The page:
SAN ANTONIO – Fred Hoiberg had one word of advice for his team.
Sensing his team tightening down the stretch, the Iowa State coach tried to loosen the vibe with a simple message. Then, with the game tied at 83 and 15.7 seconds remaining, he drew up a play for what proved to be the game's final possession.
"It's a play we ran last year," Hoiberg said afterward, victorious.
The Cyclones didn't have DeAndre Kane last year though, and it sure is a good thing they did Sunday at the AT&T Center, tied with No. 6 seed North Carolina and without Georges Niang (foot), the team's closer the past few weeks. Kane was the only Cyclone to score in the paint in the first half and after a frustrating start to the second period had begun to heat up, scoring or assisting on 13 of the team's final 15 points, including a breakaway layup for an 83-81 lead. Carolina's James Michael McAdoo converted two free throws the following possession to knot the score. Now the game belonged to Kane, the 24-year-old transfer from Marshall who just this weekend sniffed his first NCAA tourney experience.
Kane brought the ball up the court, maneuvering to his right around a screen set by Melvin Ejim. Then, on a dime, he crossed over to his left, pressing his right shoulder into the chest of North Carolina forward J.P. Tokoto. Kane planted his left foot and rose with both hands, spinning the ball off his right fingertips. Improbably, it kissed off the glass, a few inches over the backboard square, and dropped.
The bucket — which Hoiberg called "a heck of a play" — gave Kane a game-high 24 points, secured for Iowa State a thrilling 85-83 victory and delivered to a long-suffering fan base its best reason to celebrate since 2000, the last time Iowa State advanced to the Sweet Sixteen.
"We drew up a play over there and [Hoiberg] told me to go over there in isolation," Kane said. "It was a stagger away to get the defense distracted. I made a crazy shot. Give credit to coach."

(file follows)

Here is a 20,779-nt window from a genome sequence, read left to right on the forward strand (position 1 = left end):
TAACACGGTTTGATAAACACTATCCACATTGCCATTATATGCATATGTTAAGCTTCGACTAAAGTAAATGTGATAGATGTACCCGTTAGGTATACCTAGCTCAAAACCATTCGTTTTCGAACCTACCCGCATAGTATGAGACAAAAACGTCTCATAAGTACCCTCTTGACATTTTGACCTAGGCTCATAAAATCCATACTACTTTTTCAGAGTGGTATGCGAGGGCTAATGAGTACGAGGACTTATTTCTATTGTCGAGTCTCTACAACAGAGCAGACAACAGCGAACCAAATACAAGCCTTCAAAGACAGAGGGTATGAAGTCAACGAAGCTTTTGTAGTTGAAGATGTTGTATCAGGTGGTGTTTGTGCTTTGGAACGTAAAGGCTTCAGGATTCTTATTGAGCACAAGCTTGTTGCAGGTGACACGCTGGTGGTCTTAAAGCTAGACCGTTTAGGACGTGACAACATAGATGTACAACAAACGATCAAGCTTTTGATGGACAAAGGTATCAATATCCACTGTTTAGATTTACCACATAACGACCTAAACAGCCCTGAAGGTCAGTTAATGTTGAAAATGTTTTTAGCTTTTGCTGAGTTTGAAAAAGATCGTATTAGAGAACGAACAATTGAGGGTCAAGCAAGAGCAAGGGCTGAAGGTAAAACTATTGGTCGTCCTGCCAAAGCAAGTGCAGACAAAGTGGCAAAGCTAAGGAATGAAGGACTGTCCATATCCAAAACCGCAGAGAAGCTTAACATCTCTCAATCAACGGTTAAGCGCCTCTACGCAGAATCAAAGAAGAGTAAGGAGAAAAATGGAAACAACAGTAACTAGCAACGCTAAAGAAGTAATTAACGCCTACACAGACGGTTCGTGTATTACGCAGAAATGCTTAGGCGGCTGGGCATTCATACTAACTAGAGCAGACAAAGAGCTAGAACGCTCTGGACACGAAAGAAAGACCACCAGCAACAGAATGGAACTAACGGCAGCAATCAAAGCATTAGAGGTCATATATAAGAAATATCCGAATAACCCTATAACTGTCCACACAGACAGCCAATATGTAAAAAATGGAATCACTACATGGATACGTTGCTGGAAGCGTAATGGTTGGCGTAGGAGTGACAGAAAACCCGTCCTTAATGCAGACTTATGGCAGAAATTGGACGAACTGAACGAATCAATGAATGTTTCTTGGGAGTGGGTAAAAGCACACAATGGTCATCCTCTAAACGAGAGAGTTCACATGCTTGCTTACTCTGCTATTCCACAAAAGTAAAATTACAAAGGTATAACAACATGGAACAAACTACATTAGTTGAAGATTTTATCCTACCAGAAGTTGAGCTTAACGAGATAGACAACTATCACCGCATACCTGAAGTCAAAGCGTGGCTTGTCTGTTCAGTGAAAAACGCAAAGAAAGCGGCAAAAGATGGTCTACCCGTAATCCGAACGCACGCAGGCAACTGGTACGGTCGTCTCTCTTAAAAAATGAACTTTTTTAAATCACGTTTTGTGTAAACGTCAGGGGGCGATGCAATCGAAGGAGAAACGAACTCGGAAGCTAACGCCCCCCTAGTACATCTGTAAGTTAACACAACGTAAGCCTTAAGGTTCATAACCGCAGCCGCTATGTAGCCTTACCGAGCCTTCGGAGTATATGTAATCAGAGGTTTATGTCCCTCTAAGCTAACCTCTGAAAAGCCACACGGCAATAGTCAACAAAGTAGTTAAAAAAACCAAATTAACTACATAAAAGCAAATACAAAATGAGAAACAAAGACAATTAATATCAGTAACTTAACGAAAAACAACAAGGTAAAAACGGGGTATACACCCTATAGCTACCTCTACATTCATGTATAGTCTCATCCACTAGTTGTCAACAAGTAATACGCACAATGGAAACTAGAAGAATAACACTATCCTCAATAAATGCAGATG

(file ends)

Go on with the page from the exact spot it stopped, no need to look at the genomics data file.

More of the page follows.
North Carolina tried to call a timeout after bringing the ball halfway up the court but once it was determined the clock started late the referees called the game, a wild one which was tied 10 times and saw the lead change 10 times. Neither team led by double digits but North Carolina's eight-point advantage with less than four minutes appeared to be the death knell for the Cyclones.
Sophomore guard Naz Long, clutch all season, scored nine of his 12 points on three three-pointers in the final five minutes and Monte Morris hit a key trey of his own to cut the North Carolina lead to two points with 2:03 remaining. Kane twice broke ties in the final minute with layups, including the eventual game-winner.
"It's everything I dreamed of. It's everything I played basketball for since I was a little kid," Long said of going to the Sweet Sixteen, where Iowa State (28-7, 11-7) will face seventh-seeded Connecticut. "I was beating myself up at halftime. I missed so many wide open shots; that's very uncharacteristic of me. I'm not allowed to do that, especially when we have a great player like Georges out."
Niang, who cited by teammates as the loudest player on the bench, didn't play but contributed as much as he could. He addressed his teammates before Sunday's game and tried to instill confidence in them that they could take down the Tar Heels without him on the floor.
"I basically just said we've been fighting adversity all year," said Niang, who broke the fifth metatarsal in his right foot Friday against N.C. Central and is out for the season. "We can do this regardless of what people say, writing us off so early before the game has even started. I said I believe in you guys fully. If you believe in yourselves, we can do this."
Some doubted if Iowa State could get past North Carolina (24-10, 13-5) without Niang, who averaged 20.4 points per game over his last five contests and scored a team-high 24 points in Friday's win over NC Central. No one in the Cyclones' locker room bought into that.
"You know what? They're probably going to say the same thing the next game," said Daniel Edozie, who replaced Niang in the Cyclones' starting lineup. "When somebody says something against us, how we can't do this or we can't do that, we say, ‘Ok, we're going to find a way as brothers to fight that.'"
The win is extra sweet considering what happened last year, the Cyclones suffering a heartbreaking defeat in the NCAA Tournament when Ohio State's Aaron Craft sent them with a game-winning, last-second three-pointer in the Round of 32. The Cyclones head to Madison Square Garden now because a game-winner went their way.
"When the ball went in, I kind of lost my mind a little bit," said New York native Dustin Hogue, who scored 14 points in the victory. "We've been dealing with nay-sayers all season saying we weren't going to be that good. Once Georges got injured, people didn't think we had enough to pull out this win. But this just goes to show we have depth and we have heart. And when you have enough heart, you can beat anybody."